As I knew we would be be finishing our study of the Civil War, I was thrilled to discover that the traveling exhibit, “Homefront and Battlefield” was going to be at the UNL Great Plains Art Museum for several months. Since we went downtown right after learning about the flag that was from Gettysburg, we were in the 1860’s zone. I even had my nicer camera along and did not have to rely on my phone to capture some of the artifacts just waiting to be seen.
As we walked into the room full of treasures, I could not wait to get started. Then I saw signs posted all around the room. No pictures allowed. Those dreaded words are the bane of anyone who wants to remember an experience visually. Especially for one who loves learning more about American history.
Two results of this rule:
1) This post is much shorter due to the lack of pictures. Probably I would have put at least 100 pictures on. You can thank me now for your lack of eye strain.
2) Now you are just going to have to go to Downtown Lincoln and see the exhibit yourself. Because this focus features artwork, linens and artifacts from all over the country, the deliberateness of the displays were impressive.
Some of my favorite items were getting to see actual Civil War uniforms and even quilts made out of that material. Seeing flags from particular regiments as well as photographs from that era helped bring that time period to life. Featuring quilts of various sizes and techniques, the displays were woven together. If only the fabrics could tell the stories of those who made the masterpieces or used them throughout their lives … Perhaps the quilt that had the most impact was made by two former slaves. While their names have been lost to history, their life’s impact has not been forgotten due to their creation.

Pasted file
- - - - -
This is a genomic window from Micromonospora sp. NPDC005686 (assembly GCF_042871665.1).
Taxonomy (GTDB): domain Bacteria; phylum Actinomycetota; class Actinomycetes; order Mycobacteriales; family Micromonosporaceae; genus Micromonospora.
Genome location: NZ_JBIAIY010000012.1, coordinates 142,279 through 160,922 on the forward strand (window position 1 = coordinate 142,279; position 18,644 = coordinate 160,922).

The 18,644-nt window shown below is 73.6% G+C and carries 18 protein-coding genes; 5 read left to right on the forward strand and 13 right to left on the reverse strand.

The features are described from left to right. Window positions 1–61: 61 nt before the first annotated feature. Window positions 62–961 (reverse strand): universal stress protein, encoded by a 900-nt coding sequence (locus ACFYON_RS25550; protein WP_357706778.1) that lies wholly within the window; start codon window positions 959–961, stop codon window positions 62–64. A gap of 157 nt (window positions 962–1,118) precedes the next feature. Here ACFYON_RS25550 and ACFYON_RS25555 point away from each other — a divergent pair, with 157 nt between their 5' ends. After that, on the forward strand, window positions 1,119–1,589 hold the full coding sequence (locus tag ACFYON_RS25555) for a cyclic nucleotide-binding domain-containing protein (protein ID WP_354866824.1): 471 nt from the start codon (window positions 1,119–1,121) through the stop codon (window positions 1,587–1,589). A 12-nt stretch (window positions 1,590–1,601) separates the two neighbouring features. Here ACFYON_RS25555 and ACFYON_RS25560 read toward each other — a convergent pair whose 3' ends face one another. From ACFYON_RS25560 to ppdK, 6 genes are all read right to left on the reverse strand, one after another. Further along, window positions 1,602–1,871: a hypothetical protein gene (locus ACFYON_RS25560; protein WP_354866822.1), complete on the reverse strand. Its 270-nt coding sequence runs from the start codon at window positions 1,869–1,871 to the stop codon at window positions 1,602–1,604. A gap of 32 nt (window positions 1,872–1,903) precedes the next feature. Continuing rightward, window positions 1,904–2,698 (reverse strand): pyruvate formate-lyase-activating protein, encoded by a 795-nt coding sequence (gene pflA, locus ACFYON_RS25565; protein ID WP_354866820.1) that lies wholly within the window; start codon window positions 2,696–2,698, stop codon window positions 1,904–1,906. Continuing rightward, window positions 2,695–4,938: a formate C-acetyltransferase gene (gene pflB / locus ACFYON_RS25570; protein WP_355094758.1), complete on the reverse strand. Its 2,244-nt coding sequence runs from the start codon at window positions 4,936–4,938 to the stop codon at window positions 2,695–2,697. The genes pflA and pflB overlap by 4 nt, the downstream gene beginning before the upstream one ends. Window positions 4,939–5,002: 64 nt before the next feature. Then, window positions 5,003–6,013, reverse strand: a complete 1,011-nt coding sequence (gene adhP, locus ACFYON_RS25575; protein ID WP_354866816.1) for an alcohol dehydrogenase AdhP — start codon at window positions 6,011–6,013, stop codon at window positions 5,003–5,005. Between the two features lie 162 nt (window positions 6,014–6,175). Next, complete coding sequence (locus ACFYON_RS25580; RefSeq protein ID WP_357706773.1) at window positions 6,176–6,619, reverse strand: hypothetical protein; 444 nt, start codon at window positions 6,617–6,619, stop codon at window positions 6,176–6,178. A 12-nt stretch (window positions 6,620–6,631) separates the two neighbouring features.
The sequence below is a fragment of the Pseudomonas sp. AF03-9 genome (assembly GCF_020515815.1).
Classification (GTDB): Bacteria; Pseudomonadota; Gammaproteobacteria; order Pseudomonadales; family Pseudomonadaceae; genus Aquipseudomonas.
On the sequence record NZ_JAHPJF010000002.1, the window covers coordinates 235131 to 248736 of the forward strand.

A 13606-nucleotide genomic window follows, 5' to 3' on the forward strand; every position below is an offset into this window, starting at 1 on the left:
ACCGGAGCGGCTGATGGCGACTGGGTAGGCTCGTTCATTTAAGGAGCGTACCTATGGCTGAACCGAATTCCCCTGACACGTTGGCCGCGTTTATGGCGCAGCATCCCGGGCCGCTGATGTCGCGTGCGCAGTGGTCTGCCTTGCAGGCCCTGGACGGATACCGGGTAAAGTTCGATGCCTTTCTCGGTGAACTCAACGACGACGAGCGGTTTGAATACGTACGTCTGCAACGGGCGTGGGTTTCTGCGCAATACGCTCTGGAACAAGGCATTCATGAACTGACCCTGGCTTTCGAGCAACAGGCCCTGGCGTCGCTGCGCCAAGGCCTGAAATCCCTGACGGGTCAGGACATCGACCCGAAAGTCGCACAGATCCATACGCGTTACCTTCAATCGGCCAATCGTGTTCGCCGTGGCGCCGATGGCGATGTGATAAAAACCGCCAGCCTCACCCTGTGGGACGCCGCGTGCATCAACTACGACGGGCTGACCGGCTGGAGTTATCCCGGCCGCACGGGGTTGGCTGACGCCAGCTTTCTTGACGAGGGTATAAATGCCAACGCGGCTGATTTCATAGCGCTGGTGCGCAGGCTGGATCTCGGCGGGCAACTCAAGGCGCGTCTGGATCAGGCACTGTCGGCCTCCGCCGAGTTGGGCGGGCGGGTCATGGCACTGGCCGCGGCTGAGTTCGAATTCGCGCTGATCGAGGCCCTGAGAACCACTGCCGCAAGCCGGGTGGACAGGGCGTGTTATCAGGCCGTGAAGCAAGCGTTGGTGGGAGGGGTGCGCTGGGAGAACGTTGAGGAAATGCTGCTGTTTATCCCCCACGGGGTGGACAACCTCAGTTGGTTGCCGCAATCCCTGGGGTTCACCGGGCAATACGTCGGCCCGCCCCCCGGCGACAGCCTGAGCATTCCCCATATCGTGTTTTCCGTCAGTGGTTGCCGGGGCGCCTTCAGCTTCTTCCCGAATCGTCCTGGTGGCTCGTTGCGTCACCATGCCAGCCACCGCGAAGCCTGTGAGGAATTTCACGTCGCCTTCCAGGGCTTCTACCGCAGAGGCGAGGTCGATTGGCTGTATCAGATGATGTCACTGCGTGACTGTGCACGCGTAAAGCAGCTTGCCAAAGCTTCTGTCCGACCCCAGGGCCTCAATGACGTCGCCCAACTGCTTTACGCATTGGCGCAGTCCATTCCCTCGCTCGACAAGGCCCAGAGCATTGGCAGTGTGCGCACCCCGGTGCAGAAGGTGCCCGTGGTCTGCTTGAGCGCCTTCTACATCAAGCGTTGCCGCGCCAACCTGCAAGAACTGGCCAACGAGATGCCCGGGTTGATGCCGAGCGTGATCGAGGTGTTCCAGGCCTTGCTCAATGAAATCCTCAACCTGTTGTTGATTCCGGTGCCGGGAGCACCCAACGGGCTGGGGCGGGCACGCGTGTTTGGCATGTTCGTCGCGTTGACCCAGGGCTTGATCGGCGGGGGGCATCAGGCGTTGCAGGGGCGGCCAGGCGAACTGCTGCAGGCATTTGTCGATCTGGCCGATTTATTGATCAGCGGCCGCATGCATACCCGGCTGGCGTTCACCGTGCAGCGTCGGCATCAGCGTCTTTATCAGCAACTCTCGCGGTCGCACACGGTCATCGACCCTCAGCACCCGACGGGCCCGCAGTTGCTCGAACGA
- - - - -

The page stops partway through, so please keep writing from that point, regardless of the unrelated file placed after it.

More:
Fun for the kids involved seeing the tent and cot on display. Of course my daughter enjoyed seeing the period costumes. Going through the exhibit and reading much of the information will take about 45 minutes to an hour. Various lectures and educational explanations are happening throughout the next several months.
Docent led tours are available on Wednesdays at 10:30. Because of the quilt collection, the International Quilt Study Center and Museum is also hosting activities. Currently one of their exhibits is “Covering the War” and features quilts from many decades of American History. In addition, the Nebraska Historical Society has also played a part in organizing activities and helping to set up the exhibit. You can find these events on the UNL Great Plains Art Museum website. The museum is open Tuesday – Saturdays from 10-5. As far as brining your kids, the younger ones may struggle a bit with not being able to touch the quilts that are a few feet away. My kids stayed fairly engaged as elementary students, and I was definitely glad that they got to experience this display!